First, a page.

Table 1

PERCENTAGE CHANGE IN WORLD TRADE: VOLUME AND TERMS OF TRADE

Percentage change in the volume and terms of trade

World

Advanced countries

Developing countries

Year

 

Exports

Imports

Terms of trade

Exports

Imports

Terms of trade

1997

9.9

10.3

9.2

-0.5

12.4

10.4

-0.3

1998

3.3

3.2

4.8

1.2

4.6

-1.3

-6.9

19991

3.8

3.0

5.9

0.8

2.4

2.0

1.0

20002

5.8

6.2

5.9

-0.3

6.1

8.0

1.3

1 Estimate.
2 Forecast.
Source: IMF.

Table 2

PRIMARY COMMODITY PRICE INDEXES BY QUARTER, 1997-1999

   

Non-fuel primary commodities

Year/ quarter

All primary commodities

All

Food

Beverages

Agricultural raw materials

Metals

Petroleum

1997:Q1

1997:Q2

1997:Q3

1997:Q4

106.1

101.7

98.5

96.1

116.6

117.2

111.2

106.4

120.2

116.5

107.5

110.4

147.0

189.6

167.6

157.8

126.8

123.0

117.8

108.7

92.0

92.8

93.4

85.4

91.7

80.5

81.2

82.0

1998:Q1

1998:Q2

1998:Q3

1998:Q4

85.0

81.1

77.2

75.1

102.2

98.2

92.4

92.3

106.3

101.4

93.7

96.4

165.1

141.8

129.1

125.3

102.8

102.0

96.8

96.8

79.6

77.6

74.9

72.2

61.6

57.8

56.6

51.6

1999:Q1

1999:Q2

1999:Q3

1999:Q4

73.3

80.9

89.2

97.0

89.4

88.0

88.7

92.3

89.5

83.8

81.6

82.3

119.3

110.9

98.6

113.2

99.3

99.4

101.3

106.2

68.3

72.2

78.6

81.9

51.3

71.2

89.9

103.3

Source: IMF.

Implications for growth, trade and food security in developing countries

Economic developments have major and direct effects on agricultural performance and food security. It has been estimated that annual growth rates of 3 percent per caput should be required on a sustained basis to allow tangible improvements in living standards and poverty alleviation in the developing countries. According to the UN, a minority of only 23 of these countries met this criterion in 1998, and even fewer (including, however, the major cases of China and India), appear to have met it in 1999.5

Among the poorer countries, very few have shown such high levels of economic activity over protracted periods in the recent past. The revival of economic growth that has taken place in sub-Saharan Africa since the mid-1990s is remarkable in a historic context, but at best it enabled only modest gains in per caput terms.

For these and many other countries in the developing world, one factor of particular concern is the weakness of commodity prices on which many of these countries' economies depend. As pointed out, a demand-driven price boost for these products can only be expected to result from strong economic growth in the industrialized countries. The very high price of petroleum and overheated stock indexes bring the risk of inflation, which could lead to heightened interest rates slowing the industrial economies.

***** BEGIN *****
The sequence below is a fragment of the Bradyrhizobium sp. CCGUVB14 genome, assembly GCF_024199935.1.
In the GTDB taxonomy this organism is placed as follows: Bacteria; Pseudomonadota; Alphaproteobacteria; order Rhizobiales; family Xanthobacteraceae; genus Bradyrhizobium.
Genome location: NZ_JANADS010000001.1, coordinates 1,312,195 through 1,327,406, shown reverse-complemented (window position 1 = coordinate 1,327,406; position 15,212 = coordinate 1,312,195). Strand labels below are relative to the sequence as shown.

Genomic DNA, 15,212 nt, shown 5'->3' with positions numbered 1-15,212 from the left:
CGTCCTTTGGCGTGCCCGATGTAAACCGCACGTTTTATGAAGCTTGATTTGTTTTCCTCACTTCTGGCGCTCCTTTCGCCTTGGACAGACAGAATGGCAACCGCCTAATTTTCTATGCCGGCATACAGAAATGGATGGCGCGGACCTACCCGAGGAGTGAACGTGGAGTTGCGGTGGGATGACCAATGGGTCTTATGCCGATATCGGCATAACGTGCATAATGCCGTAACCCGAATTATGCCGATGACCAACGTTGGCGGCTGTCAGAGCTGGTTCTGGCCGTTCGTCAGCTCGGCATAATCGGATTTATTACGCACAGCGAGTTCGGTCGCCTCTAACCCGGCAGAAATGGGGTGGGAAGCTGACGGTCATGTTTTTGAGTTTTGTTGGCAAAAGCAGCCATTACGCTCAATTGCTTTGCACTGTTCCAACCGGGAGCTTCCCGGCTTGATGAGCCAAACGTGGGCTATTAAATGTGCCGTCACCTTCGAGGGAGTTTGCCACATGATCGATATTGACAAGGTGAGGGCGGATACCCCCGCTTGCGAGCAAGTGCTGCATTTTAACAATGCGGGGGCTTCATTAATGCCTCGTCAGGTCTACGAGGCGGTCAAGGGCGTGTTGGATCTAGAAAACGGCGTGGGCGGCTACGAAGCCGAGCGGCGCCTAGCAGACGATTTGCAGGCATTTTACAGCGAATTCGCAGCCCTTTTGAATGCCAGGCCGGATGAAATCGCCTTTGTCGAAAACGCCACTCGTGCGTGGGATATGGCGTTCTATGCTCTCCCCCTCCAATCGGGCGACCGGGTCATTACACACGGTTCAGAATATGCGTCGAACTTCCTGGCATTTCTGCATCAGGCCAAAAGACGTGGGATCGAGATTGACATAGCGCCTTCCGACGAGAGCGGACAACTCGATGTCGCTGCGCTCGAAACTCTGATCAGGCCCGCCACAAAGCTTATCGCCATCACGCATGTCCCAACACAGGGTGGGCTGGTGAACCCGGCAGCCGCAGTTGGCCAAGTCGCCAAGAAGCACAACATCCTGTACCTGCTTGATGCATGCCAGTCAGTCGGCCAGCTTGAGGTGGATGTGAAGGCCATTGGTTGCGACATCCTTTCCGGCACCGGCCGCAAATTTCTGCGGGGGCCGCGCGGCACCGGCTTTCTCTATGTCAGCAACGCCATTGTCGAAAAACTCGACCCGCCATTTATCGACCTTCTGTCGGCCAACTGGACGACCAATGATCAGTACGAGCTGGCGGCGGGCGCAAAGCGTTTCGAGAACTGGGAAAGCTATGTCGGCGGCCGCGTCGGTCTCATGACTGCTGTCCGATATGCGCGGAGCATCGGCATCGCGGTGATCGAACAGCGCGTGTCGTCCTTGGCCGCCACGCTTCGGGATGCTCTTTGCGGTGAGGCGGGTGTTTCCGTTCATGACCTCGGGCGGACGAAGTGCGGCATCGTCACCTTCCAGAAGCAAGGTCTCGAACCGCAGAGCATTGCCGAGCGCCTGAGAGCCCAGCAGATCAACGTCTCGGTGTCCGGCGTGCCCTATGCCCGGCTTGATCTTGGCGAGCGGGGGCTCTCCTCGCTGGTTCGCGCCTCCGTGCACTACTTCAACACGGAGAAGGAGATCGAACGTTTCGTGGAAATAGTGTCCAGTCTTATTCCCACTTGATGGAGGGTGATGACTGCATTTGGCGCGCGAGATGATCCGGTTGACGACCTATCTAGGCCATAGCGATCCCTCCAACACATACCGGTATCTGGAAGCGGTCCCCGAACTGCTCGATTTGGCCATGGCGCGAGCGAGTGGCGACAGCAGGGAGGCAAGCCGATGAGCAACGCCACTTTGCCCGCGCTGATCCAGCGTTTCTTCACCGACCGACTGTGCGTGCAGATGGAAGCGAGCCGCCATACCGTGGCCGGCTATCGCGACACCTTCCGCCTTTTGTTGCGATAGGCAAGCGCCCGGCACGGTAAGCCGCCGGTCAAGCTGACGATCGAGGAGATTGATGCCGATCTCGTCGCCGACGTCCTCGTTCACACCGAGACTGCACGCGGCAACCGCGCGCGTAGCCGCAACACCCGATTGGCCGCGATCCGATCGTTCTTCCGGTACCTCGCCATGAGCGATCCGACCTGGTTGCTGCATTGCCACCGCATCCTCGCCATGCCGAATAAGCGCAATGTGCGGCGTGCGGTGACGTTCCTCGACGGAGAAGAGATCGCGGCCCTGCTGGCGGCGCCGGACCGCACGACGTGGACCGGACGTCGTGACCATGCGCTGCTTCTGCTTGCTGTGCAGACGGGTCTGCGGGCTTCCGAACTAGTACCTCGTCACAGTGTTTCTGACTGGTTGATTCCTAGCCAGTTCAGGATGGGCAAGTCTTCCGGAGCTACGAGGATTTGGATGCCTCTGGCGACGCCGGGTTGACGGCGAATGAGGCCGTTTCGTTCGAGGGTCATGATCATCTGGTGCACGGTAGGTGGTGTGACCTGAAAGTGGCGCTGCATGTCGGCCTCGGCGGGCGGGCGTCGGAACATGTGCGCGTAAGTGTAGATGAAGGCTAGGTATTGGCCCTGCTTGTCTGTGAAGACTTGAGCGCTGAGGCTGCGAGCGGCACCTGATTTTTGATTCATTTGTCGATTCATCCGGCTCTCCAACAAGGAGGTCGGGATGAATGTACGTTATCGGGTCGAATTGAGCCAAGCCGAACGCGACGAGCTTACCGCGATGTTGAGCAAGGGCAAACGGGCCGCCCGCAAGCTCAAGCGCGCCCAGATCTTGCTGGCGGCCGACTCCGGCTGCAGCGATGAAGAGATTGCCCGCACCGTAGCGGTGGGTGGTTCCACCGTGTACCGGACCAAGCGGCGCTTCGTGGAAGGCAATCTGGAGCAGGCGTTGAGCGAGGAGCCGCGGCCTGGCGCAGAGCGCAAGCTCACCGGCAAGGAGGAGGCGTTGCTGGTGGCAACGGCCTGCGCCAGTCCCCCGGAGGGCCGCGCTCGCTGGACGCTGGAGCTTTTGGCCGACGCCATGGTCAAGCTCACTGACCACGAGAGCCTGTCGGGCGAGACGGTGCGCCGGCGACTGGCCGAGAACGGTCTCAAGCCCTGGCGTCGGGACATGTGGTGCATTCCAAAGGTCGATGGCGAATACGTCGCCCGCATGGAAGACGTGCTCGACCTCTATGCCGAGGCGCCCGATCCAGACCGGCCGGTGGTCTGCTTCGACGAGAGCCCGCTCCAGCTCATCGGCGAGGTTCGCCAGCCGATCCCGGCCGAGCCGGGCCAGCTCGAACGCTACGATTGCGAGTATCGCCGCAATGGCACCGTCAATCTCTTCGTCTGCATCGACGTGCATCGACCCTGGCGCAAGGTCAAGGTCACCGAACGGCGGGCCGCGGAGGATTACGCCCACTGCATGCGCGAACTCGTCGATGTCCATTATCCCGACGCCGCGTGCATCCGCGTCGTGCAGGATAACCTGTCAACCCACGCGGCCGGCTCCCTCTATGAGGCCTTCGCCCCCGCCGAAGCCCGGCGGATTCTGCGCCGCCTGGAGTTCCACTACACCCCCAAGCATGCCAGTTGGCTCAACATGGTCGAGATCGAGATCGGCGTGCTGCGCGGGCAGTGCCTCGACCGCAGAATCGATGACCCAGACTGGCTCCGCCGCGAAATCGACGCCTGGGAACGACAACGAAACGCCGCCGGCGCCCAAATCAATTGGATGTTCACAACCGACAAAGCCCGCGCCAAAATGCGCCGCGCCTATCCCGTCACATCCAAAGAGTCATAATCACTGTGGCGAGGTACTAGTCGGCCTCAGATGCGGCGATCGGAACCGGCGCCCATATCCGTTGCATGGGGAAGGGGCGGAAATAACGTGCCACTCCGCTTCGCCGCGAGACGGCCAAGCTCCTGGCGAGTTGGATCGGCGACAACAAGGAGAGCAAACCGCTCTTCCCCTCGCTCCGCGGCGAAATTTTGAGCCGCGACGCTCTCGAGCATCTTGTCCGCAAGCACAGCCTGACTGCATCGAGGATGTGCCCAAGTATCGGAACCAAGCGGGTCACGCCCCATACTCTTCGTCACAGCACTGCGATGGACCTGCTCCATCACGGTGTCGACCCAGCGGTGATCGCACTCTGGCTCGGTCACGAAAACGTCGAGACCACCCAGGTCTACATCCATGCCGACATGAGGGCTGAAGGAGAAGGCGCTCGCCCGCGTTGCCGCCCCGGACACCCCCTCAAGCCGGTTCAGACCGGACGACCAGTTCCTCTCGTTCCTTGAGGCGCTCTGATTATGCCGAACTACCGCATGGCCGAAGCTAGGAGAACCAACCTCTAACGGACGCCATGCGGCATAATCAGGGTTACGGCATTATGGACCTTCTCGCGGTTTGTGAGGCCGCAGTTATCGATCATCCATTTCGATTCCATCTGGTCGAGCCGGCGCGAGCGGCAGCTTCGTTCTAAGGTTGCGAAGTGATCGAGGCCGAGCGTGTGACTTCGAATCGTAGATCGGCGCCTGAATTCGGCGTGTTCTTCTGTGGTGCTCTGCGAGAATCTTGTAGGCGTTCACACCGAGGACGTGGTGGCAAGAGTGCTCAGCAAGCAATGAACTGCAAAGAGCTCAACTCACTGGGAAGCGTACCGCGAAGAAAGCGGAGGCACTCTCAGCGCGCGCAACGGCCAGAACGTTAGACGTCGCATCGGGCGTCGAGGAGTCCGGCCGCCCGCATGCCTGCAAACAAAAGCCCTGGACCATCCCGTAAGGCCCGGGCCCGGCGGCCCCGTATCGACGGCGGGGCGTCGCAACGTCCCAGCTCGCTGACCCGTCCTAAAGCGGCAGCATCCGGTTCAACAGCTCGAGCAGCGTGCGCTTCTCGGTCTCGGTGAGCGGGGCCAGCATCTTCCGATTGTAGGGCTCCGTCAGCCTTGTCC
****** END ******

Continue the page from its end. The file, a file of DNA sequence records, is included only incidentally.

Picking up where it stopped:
Most current forecasts appear to be cautiously optimistic for the medium term, however. As seen above, IMF expects a "soft landing" of the United States economy; growing momentum in growth in Europe; a gradual improvement in economic conditions in Japan; and a further solid recovery in Asian and several other developing country economies. These are also the general assumptions incorporated in the Project LINK economic and agricultural forecasts reviewed below.6 For the developing countries, Project LINK forecasts average economic growth of more than 5 percent for 2000/01 (4 percent in Latin America, 4.5 percent in Africa, 5.6 percent in South and East Asia and 4.2 percent in West Asia).

Project LINK projections also suggest a recovery in the developing countries' agricultural output and trade:

Prospects for countries particularly dependent on agricultural trade

There are two country groups for which agricultural trade is particularly important, and they are therefore especially sensitive to changes in the international economic and agricultural market environment: i) low-income food-deficit countries (LIFDCs) with the lowest capacity to finance food imports; and ii) economies highly dependent on agricultural exports (EHDAEs).7

Two forecast criteria are used: i) short-term economic (1999-2000) forecasts, estimated for FAO by IMF, and; ii) medium-term (2000-03) agricultural forecasts prepared by Project LINK.

i) Short-term economic forecasts

LIFDCs with the lowest capacity to finance food imports. IMF economic forecasts for these countries indicate:

EHDAEs. For this group of countries, IMF forecasts:

ii) Medium-term agricultural forecasts

LIFDCs with the lowest capacity to finance food imports. For this group, as for the developing countries as a whole, Project LINK projections indicate a recovery in agricultural output and trade. In particular, LINK forecasts:

EHDAEs. For this group of countries, Project LINK projections for 2000-03 point to: